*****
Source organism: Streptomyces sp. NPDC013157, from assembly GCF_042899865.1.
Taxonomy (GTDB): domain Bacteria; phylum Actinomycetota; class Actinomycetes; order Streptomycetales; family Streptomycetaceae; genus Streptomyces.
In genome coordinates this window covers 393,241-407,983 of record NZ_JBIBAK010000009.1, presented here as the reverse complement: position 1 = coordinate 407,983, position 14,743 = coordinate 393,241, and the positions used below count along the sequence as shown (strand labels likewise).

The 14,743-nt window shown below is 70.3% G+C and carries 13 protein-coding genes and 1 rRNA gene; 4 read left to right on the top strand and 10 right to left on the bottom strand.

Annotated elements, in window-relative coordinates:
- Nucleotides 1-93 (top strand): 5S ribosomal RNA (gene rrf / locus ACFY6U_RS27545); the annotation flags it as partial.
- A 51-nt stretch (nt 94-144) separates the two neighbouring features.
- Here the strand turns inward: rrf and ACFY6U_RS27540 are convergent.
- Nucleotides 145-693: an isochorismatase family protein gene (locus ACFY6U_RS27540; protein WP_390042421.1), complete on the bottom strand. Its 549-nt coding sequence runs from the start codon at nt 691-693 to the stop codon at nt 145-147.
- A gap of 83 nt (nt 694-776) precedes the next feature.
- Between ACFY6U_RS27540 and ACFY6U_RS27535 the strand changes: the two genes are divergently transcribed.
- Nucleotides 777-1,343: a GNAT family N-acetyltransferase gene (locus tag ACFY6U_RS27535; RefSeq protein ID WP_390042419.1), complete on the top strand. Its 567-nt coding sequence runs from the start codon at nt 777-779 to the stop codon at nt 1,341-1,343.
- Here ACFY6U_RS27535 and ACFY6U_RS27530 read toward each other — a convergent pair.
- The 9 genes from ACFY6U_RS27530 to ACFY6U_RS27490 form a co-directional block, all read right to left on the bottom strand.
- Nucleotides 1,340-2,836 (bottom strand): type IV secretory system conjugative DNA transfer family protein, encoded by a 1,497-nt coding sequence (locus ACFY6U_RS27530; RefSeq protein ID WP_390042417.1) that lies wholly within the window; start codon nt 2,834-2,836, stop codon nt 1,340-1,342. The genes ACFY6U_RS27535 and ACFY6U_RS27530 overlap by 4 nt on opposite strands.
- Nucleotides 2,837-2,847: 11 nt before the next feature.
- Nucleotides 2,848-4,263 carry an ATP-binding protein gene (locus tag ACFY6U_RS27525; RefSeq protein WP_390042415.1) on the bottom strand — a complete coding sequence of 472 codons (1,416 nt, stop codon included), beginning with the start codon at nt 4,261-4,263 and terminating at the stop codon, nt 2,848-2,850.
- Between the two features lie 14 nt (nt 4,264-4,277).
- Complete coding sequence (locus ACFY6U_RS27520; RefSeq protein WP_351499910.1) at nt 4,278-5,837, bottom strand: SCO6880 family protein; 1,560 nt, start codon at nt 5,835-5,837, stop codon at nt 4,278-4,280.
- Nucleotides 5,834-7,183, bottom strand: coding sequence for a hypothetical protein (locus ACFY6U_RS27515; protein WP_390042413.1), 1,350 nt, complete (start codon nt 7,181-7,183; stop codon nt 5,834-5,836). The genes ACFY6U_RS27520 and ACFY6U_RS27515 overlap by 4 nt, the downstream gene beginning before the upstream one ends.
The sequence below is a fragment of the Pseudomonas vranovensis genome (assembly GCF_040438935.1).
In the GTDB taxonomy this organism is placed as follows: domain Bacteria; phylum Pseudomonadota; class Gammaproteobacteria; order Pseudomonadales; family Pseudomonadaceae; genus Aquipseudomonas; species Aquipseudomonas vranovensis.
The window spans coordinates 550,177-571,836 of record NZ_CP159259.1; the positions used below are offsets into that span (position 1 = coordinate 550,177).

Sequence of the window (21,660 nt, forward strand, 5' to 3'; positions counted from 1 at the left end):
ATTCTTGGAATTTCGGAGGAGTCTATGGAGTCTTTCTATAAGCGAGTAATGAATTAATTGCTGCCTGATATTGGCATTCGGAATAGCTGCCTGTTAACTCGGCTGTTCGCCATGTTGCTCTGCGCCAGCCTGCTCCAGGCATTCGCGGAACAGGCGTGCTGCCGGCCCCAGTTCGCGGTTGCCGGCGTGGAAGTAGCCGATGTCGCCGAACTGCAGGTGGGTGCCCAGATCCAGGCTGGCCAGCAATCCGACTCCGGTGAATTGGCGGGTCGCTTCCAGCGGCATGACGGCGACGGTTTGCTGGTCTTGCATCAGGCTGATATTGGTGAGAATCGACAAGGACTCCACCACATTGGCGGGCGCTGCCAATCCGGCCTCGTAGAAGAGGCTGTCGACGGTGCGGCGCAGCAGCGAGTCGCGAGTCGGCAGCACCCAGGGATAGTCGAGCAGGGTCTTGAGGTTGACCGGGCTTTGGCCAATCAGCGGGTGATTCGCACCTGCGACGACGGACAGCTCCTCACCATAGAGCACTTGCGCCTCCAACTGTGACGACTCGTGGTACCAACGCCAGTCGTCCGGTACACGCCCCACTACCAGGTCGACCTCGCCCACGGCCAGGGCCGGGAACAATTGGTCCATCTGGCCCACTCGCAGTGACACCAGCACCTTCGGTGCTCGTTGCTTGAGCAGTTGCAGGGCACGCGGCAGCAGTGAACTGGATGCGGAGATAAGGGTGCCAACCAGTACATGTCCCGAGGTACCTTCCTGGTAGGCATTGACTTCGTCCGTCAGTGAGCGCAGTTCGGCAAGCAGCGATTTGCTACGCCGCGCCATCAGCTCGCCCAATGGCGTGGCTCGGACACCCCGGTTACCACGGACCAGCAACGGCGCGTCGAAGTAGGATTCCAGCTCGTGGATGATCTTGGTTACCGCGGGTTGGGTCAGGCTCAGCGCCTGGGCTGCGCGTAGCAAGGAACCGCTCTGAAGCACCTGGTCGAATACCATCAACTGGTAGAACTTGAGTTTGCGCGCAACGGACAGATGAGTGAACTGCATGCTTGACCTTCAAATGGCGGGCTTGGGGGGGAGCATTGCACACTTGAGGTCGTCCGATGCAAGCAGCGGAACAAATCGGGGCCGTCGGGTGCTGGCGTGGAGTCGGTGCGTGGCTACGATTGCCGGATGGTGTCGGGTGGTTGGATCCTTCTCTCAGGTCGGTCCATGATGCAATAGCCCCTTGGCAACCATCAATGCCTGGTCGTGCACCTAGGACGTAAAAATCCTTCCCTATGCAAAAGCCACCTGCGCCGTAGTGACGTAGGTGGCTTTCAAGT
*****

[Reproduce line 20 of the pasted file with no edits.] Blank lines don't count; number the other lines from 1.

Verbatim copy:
- Nucleotides 5,834-7,183, bottom strand: coding sequence for a hypothetical protein (locus ACFY6U_RS27515; protein WP_390042413.1), 1,350 nt, complete (start codon nt 7,181-7,183; stop codon nt 5,834-5,836). The genes ACFY6U_RS27520 and ACFY6U_RS27515 overlap by 4 nt, the downstream gene beginning before the upstream one ends.